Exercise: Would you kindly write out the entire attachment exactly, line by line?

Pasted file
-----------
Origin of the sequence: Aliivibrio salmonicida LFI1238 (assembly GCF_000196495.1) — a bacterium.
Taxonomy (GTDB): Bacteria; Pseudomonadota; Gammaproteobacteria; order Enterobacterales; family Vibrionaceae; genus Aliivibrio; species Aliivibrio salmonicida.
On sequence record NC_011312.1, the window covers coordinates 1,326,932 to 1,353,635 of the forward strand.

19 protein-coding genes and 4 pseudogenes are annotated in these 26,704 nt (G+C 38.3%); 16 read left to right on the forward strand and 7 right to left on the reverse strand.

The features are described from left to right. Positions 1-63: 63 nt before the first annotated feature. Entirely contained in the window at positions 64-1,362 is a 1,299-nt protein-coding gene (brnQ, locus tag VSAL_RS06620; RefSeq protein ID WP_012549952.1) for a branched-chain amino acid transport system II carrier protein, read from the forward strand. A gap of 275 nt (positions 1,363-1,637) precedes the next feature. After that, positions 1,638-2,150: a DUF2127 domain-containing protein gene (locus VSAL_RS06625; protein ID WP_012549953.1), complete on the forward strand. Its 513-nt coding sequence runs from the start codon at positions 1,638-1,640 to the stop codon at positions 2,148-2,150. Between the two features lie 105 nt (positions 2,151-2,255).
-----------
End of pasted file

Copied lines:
Origin of the sequence: Aliivibrio salmonicida LFI1238 (assembly GCF_000196495.1) — a bacterium.
Taxonomy (GTDB): Bacteria; Pseudomonadota; Gammaproteobacteria; order Enterobacterales; family Vibrionaceae; genus Aliivibrio; species Aliivibrio salmonicida.
On sequence record NC_011312.1, the window covers coordinates 1,326,932 to 1,353,635 of the forward strand.

19 protein-coding genes and 4 pseudogenes are annotated in these 26,704 nt (G+C 38.3%); 16 read left to right on the forward strand and 7 right to left on the reverse strand.

The features are described from left to right. Positions 1-63: 63 nt before the first annotated feature. Entirely contained in the window at positions 64-1,362 is a 1,299-nt protein-coding gene (brnQ, locus tag VSAL_RS06620; RefSeq protein ID WP_012549952.1) for a branched-chain amino acid transport system II carrier protein, read from the forward strand. A gap of 275 nt (positions 1,363-1,637) precedes the next feature. After that, positions 1,638-2,150: a DUF2127 domain-containing protein gene (locus VSAL_RS06625; protein ID WP_012549953.1), complete on the forward strand. Its 513-nt coding sequence runs from the start codon at positions 1,638-1,640 to the stop codon at positions 2,148-2,150. Between the two features lie 105 nt (positions 2,151-2,255).